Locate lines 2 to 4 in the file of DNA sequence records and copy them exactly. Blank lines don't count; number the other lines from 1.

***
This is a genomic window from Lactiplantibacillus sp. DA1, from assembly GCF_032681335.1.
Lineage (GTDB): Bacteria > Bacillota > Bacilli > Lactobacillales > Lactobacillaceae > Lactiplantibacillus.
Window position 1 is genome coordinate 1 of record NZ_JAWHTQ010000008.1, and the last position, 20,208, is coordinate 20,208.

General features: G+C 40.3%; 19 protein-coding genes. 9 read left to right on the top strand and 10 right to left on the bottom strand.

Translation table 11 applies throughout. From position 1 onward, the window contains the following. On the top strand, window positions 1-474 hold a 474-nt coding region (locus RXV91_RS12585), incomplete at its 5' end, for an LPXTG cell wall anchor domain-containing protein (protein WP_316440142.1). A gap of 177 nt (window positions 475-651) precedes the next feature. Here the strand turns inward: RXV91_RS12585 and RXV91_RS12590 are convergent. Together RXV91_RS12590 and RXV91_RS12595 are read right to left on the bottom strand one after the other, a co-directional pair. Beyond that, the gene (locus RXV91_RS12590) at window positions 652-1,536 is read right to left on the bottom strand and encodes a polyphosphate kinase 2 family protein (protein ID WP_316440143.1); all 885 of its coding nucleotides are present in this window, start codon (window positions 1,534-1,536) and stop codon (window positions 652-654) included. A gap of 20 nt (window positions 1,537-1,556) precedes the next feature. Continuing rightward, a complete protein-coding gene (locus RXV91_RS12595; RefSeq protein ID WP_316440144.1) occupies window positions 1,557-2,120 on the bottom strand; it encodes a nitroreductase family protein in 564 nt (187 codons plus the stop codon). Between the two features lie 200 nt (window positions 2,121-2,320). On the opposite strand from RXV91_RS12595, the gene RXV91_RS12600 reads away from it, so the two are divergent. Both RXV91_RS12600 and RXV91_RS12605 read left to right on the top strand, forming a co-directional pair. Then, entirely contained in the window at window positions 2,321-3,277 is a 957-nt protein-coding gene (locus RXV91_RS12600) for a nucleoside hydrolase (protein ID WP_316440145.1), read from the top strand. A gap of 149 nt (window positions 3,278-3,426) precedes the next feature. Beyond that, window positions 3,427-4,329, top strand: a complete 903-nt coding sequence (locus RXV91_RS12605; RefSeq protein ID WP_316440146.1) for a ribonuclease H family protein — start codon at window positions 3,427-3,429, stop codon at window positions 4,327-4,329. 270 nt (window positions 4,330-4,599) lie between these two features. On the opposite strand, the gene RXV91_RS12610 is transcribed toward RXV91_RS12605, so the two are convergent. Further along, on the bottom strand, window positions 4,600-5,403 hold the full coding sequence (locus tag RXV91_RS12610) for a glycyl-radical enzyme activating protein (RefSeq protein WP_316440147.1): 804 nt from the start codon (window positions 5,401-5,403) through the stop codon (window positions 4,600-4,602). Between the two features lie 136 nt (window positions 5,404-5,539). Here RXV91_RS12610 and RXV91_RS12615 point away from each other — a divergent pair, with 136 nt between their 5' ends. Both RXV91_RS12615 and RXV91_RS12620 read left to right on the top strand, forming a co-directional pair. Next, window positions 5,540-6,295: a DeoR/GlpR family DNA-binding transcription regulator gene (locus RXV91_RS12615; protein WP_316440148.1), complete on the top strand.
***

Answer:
Lineage (GTDB): Bacteria > Bacillota > Bacilli > Lactobacillales > Lactobacillaceae > Lactiplantibacillus.
Window position 1 is genome coordinate 1 of record NZ_JAWHTQ010000008.1, and the last position, 20,208, is coordinate 20,208.

General features: G+C 40.3%; 19 protein-coding genes. 9 read left to right on the top strand and 10 right to left on the bottom strand.